It is well settled that a consent decree is a ere creature of the agreement on which it is founded, and may be set aside on any ground which will invalidate an agreement between the parties, such as misrepresentation, fraud or mistake. But unless all the parties agree, an application cannot be made to the Court of first instance in the original suit to set aside the consent decree; it must be done by a fresh suit brought for the purpose.
It was brought to my notice that this case was on the original side of the High Court, but I do not think that that makes any difference. If a decree is sought to be set aside on the ground of fraud, misrepresentation or mistake, then several complicated questions would arise and they have to be decided in a separate suit. If on the face of the record the compromise decree is proper, then the Court which passed the decree cannot set it aside in an application under Section 151 of the Civil Procedure Code.
5. In this case the lower Court has not recorded1 a finding that Mr. Nadkarmi was authorised by the plaintiff to enter into a compromise. The vakalatnama given to him does not give any specific authority to negotiate with the defendants and settle the terms of the compromise, but merely to sign the compromise application to be presented in Court. As observed in Thenal Ammal v. Sakkammal I.L.R. (1977) Mad. 233it is not the ordinary duty of an advocate to negotiate terms, without reference to his client, with the opposite party', and in that case it was held that a vakalatnama containing a provision authorising the Vakil 'to present, if necessary, petitions for razinama, for withdrawal and for referring to arbitration, and to sign the razinama, etc., petitions,' does not give authority to the Vakil to enter into a compromise without reference to his clients. Mr. Nadkarni signed the compromise application, exhibit 38, in his capacity as plaintiff's pleader, and expressly wrote out above his signature that he had been duly authorised by the plaintiff. It is not dear whether he was authorised merely to sign the compromise application or authorised to negotiate the terms of the compromise. It is not clear also whether this particular application, exhibit 38, had ever been shown to the plaintiff, and his consent to its being presented in Court had been obtained. If no such consent was obtained, and if Mr. Nadkarni had not been specifically authorised by the plaintiff to negotiate the terms of the compromise with the defendants, then it follows on the principle laid down in Basangowda v. Churchigirigowda that the compromise which resulted in the decree was unauthorised. But these questions have not been gone into, and no finding has been recorded, for the simple reason that the vakalatnama itself showed that Mr. Nad-karai had been authorised to sign the compromise application. The mere authority to sign the compromise application is not sufficient unless the compromise was arrived at by the plaintiff himself. It is, therefore, necessary to have these points decided before the plaintiff's application can be disposed of The trial Court summarily dismissed the application merely on a reference to the contents of the vakalatnama, without ascertaining whether the compromise itself was duly authorised by the plaintiff.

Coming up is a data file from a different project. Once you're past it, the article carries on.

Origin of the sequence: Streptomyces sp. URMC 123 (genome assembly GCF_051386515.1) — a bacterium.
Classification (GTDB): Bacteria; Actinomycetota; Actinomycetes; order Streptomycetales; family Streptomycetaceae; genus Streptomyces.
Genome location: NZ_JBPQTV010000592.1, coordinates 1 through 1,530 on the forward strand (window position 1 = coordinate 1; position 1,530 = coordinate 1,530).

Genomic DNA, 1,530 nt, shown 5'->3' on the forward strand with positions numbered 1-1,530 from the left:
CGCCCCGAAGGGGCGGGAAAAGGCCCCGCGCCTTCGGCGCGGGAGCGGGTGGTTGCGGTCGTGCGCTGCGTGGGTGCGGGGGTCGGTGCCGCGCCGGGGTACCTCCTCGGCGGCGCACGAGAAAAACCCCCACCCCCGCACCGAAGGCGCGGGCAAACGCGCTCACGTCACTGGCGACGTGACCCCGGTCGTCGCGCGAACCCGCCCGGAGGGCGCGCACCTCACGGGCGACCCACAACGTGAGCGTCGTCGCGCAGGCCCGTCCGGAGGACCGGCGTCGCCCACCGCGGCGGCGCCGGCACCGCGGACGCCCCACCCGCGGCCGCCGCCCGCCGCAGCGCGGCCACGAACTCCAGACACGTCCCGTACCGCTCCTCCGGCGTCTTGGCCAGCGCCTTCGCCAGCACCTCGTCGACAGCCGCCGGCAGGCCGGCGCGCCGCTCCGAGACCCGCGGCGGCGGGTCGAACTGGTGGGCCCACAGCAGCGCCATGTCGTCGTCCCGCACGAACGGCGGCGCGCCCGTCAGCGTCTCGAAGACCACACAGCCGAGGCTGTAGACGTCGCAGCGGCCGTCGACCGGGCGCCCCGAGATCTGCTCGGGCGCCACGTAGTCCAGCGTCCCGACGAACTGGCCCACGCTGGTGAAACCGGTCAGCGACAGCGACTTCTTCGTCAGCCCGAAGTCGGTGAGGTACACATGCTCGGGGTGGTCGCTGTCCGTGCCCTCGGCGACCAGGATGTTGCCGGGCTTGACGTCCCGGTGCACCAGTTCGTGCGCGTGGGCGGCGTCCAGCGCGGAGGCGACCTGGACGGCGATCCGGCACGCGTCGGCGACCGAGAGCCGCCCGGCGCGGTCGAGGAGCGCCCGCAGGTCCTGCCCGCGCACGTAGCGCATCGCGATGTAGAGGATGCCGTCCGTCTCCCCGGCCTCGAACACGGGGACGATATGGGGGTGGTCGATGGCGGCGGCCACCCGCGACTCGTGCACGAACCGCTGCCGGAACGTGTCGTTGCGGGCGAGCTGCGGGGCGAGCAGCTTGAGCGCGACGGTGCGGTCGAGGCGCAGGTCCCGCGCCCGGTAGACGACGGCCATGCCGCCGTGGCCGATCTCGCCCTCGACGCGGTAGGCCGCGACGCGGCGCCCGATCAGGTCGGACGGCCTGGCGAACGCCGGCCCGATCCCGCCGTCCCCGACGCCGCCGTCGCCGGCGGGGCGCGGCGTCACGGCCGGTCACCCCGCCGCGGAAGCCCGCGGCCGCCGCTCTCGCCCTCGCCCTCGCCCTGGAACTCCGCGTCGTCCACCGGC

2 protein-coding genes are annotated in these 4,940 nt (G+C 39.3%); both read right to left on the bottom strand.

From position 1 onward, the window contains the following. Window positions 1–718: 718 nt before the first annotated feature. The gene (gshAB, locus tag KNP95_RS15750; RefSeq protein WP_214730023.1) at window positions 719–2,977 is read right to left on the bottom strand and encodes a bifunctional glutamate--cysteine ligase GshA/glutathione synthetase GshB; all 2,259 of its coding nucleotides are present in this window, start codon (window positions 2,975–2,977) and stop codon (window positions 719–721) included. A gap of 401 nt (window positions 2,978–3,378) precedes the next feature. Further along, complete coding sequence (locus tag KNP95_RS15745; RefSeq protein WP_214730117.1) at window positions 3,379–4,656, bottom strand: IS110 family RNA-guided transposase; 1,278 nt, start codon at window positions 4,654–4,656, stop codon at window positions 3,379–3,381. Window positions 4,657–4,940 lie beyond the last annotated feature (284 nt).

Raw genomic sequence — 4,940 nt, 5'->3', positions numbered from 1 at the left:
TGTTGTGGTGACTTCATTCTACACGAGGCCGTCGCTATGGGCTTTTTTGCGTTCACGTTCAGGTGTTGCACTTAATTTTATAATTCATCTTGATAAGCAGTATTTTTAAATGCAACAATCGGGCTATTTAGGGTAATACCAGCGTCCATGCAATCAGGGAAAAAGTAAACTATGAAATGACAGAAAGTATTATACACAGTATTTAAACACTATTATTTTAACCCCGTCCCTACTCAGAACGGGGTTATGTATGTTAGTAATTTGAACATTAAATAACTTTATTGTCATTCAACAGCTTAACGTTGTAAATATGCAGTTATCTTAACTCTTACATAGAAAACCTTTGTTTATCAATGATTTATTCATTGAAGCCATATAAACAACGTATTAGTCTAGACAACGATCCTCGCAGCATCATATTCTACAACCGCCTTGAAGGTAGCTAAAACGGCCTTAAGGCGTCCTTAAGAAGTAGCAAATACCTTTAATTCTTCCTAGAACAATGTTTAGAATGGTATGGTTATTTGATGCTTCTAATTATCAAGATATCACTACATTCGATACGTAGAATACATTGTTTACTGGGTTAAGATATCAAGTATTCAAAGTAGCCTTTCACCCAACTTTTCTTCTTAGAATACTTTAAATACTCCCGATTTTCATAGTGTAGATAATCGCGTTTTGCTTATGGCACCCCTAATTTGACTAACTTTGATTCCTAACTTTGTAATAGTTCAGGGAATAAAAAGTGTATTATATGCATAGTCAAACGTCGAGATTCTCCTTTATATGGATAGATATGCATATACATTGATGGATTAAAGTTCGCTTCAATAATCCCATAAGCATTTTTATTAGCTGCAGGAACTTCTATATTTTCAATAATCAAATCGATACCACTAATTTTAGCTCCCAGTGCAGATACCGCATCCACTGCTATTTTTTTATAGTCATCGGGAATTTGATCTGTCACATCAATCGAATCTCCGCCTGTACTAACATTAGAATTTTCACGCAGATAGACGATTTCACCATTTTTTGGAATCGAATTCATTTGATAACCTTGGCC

6. The case must, therefore, be remanded for a fresh disposal after considering the issues whether the compromise contained in exhibit 38 was effected by the plaintiff, and, if not, whether he had authorised his pleader Mr. Nadkarni to effect the compromise without reference to him. If these issues be found in favour of the defendants, the application will necessarily have to be thrown out, and if in that case the plaintiff wants to have the decree set aside on the ground of fraud or misrepresentation, he should be referred to a separate suit. On this ground the rule is made absolute. The costs of this application will be costs in the cause.